Ancient strain sees numbers soar to 420 from just 20 after horse-lovers gallop to rescue it from brink of extinction
A rare and ancient breed of native Scottish pony that inspired Pictish artworks and helped salvage the cargo of the famous Whisky Galore shipwreck has been rescued from the brink of extinction.
We mustn’t lose the breed. It’s part of Scottish history
The small and hardy Eriskay pony originated in the Hebridean islands and was used by crofters to carry baskets of peat and seaweed harvested from the shores.
It is one of Scotland’s four remaining horse breeds, alongside the Shetland, Clydesdale and Highland. The Galloway was cross-bred out of existence by the 18th century.
Today, Eriskays are Europe’s most threatened horses, with only around 420 worldwide. The Rare Breeds Survival Trust lists it as critically endangered.
But just 40 years ago the picture was much worse. The surviving population of pure-bred ponies had dwindled to just 20 mares and a single stallion –named Eric.
It is all thanks to Eric and the efforts of a few dedicated individuals that the Eriskay pony exists today.
A rescue attempt was launched by a small band of islanders in the 1970s. Through their hard work and the establishment of breeding groups throughout the UK, numbers have steadily been rising.
All of today’s Eriskays are descended from Eric, with three registered bloodlines stemming from his sons.
Nowadays there are two registries for the breed, the locally-based Comann Each nan Eilean (CEnE), formed in 1972, and the Eriskay Pony Society (EPS), set up in 1986.
Island priest Father Calum MacLellan, a founder of CEnE, said at the time: “Without the people of Eriskay there would be no pony, but without the pony there would have been no people on Eriskay.”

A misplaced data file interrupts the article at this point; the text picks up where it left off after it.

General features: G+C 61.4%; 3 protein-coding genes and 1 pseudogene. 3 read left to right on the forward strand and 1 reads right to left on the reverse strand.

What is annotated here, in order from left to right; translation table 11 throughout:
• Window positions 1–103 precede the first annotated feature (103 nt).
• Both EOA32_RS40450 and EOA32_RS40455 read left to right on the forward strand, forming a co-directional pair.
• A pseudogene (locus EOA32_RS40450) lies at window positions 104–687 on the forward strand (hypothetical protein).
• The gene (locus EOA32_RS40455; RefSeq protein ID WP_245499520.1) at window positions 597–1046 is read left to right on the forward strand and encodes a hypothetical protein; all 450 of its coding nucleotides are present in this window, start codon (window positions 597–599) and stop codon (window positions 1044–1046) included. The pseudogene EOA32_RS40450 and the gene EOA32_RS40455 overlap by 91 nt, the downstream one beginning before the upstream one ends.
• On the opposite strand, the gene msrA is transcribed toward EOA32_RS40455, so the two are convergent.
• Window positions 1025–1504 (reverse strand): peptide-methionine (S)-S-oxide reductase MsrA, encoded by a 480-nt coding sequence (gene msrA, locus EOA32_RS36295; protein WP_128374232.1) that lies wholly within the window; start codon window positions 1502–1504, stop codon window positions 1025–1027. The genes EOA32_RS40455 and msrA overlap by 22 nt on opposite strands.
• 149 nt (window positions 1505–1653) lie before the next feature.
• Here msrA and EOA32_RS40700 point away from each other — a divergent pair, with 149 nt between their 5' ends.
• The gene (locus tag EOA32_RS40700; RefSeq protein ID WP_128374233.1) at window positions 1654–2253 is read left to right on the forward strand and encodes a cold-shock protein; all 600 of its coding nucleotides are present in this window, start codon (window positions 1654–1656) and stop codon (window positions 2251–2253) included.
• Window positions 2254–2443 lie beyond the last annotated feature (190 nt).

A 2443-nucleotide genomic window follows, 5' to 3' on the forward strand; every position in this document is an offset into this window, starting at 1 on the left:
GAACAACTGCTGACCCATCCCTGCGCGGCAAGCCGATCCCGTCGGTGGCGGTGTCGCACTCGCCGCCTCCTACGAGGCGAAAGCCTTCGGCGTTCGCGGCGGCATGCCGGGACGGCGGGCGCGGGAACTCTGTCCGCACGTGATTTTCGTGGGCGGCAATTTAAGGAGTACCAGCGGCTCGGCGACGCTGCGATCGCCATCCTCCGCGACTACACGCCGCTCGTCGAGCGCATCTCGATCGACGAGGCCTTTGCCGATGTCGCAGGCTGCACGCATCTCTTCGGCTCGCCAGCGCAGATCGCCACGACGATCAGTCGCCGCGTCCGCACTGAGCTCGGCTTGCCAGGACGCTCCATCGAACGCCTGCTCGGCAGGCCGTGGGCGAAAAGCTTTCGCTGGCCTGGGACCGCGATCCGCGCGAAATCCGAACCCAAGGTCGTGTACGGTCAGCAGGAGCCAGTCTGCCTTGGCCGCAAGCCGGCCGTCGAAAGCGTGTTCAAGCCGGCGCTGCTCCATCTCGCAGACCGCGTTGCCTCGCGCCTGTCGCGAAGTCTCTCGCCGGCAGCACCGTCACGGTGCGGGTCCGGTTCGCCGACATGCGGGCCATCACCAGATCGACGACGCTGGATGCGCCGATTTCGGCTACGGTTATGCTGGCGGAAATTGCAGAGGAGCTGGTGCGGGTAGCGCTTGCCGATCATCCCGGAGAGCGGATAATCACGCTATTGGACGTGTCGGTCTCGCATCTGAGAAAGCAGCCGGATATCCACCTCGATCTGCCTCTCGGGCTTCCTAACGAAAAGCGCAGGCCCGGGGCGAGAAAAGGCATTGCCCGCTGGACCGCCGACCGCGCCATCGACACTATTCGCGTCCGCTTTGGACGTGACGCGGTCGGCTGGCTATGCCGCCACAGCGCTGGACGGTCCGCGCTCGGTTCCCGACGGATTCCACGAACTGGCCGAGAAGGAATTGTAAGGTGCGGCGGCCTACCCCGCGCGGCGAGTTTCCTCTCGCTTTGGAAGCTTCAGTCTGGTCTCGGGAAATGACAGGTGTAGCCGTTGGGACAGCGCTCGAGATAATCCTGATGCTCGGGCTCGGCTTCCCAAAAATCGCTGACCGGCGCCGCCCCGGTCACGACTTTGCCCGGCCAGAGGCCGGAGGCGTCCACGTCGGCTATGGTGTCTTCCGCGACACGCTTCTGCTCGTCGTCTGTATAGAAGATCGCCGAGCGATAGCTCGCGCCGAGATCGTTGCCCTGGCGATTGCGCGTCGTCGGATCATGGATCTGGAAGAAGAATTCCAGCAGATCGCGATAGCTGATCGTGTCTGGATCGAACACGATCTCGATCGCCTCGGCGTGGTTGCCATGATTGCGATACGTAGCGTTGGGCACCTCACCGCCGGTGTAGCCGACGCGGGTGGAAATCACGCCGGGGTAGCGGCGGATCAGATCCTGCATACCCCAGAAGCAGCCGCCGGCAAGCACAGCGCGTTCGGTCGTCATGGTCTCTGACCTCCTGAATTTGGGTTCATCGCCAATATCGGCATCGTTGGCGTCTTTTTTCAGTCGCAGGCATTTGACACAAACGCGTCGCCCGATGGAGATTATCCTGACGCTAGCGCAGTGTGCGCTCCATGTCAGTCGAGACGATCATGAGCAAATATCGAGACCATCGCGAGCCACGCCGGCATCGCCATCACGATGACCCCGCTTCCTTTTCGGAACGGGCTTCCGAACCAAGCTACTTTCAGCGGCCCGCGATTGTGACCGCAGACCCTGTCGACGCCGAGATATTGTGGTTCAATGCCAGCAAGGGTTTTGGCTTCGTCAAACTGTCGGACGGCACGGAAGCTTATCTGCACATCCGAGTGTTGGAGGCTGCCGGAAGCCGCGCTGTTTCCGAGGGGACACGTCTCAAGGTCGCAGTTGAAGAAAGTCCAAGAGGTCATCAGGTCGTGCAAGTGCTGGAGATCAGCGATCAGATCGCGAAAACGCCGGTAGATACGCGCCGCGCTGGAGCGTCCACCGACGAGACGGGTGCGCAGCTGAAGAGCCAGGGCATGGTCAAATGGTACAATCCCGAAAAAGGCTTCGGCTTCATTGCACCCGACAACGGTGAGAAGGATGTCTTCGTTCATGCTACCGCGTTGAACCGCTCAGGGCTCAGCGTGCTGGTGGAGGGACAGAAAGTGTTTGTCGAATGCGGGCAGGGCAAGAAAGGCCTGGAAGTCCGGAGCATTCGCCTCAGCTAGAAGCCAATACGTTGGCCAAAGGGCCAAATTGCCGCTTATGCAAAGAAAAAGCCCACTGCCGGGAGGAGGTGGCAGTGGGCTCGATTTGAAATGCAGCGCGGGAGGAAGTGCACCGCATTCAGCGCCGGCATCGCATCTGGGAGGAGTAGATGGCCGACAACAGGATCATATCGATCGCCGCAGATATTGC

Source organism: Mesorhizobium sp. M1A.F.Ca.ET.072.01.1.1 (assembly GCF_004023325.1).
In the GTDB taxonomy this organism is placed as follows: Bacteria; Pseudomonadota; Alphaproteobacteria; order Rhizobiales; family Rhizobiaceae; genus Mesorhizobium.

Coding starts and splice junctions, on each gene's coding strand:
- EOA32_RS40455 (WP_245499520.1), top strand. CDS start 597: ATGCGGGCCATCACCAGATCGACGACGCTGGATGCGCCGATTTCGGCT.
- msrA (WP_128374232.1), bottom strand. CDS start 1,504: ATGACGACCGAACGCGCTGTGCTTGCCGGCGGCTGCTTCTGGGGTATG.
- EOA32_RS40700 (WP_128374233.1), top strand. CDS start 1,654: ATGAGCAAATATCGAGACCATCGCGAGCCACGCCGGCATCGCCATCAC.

Perthshire farmers Mary and Donald McGillivray have been part of the drive to save the breed since they saw Eric at the Royal Highland Show in 1978. A year later they bought Eriskays of their own, sparking a lifelong passion.
McGillivray said it was her husband’s island roots that first drew them to the ponies.
“Donald comes from Islay and used to see similar ponies at markets in Oban, and we thought it would be nice to do something for them. They really get under your skin.
“I think it is really important for Scotland to save the breed, which has a long history and is an important part of Scottish culture.”
Lady Liz Sanderson, Eriskay breeder and president of the EPS, said: “We mustn’t lose the breed. It’s part of Scottish history and they are so versatile.”
Fiona Misselbrook keeps Eriskays in East Lothian. She was inspired to help save the breed by her mother-in-law Anne, now 91, who has bred the ponies for 30-odd years.
EPS chair Ruth McMinn said the remoteness of the islands had been key to keeping the breed pure.
She added: “It would be such a tragedy if this breed was lost as it is a native Scottish pony with a very important cultural heritage.”
The ponies can still be seen on Eriskay and are something of a tourist attraction.
In addition to domesticated ponies, there is a small herd of Eriskay ponies living wild on the Holy Isle.